Seattle Public Schools

Schools Celebrate National African American Parent Involvement Day

Summary: John Muir Elementary and Orca K-8 brought Black families to campus for food, fun, and fellowship for National African American Parent Involvement Day.

Families and Students Build Connection Through Their School

Education and Family Involvement Goes Hand-in-Hand

National African American Parent Involvement Day (NAAPID) is a national call to action to get African American parents more involved in their children’s education. It is an opportunity for schools to open dialogue among teachers, parents, and students, which will lead to a more conducive learning environment for Black students from kindergarten through college. 

John Muir Elementary

Instructional assistant Anisha Noriega organized John Muir’s NAAPID event. As the leader of the school’s Black Excellence Committee, she put together a community-driven career fair, aimed at inspiring all students by exposing them to diverse career paths. Students were able to engage in meaningful interactions and ask questions as they visited different participants. 

“They love it! They’re so happy and encouraged, and they can see who they could be in the future besides the typical football player, basketball star, Beyoncé,” Noriega said. “[They think] ‘Oh, I can be a doctor, I can be a judge, I can be a council member, I can own my own business. I can be in real estate. We’re just showing them all the options that are available to them.”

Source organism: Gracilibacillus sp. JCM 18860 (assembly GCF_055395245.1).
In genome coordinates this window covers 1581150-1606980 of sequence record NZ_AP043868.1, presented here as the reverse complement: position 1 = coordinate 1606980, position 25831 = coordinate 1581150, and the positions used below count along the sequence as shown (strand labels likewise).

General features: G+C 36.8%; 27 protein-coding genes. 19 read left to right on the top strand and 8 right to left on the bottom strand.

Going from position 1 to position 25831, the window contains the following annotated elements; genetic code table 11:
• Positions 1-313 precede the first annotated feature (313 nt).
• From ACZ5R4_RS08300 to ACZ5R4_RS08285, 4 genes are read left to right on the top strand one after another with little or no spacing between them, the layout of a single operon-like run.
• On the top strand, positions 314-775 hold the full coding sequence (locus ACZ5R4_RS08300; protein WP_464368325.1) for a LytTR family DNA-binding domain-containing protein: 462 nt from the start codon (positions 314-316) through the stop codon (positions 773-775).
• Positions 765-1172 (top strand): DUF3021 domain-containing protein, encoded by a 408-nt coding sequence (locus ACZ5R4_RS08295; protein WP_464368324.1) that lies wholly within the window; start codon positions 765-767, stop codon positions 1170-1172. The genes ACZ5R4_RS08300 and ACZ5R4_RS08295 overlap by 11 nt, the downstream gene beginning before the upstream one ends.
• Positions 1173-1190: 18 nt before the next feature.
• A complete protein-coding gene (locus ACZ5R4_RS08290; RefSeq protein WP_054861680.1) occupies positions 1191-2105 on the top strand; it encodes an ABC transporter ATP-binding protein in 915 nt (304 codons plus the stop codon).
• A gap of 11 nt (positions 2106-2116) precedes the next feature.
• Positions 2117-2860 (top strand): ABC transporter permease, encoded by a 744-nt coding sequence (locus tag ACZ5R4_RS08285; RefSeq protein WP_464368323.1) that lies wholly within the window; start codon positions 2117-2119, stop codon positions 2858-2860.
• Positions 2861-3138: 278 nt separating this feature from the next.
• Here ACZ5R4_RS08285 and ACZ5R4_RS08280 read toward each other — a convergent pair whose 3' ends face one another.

John Muir Principal Quinta Thomas said events like this reinforce how important it is for parents to show up. 

“Having parental input and having them involved in the day-to-day aspects of the school is very important,” he said. “It just shows your kids and all kids that you care, and we care, and that we’re all in this together.” 

Orca K-8

It was beautiful affirmation of the African proverb, “It takes a village to raise a child,” at the Orca K-8 celebration of National African American Parent Involvement Day (NAAPID) in February.  

Mothers, fathers, guardians, extended family, staff, administrators, and students came together to celebrate Black history, Black culture, and parent involvement in their child’s education. 

Families had the opportunity to see first-hand what their children experience and learn in the classroom. They heard from students who shared what their culture means to them, and they had a chance to discuss their students’ dreams and how Orca K-8 is doing in helping their students achieve those dreams. Middle school families and students heard from guest speakers who represented careers in aviation, firefighting, and engineering. 

This special day of family bonding and involvement also included a lunch featuring Somali, Ethiopian, and soul food and the smooth jazz sounds of Principal Beverly Luster playing her rendition of Kenny G’s, You’re Beautiful

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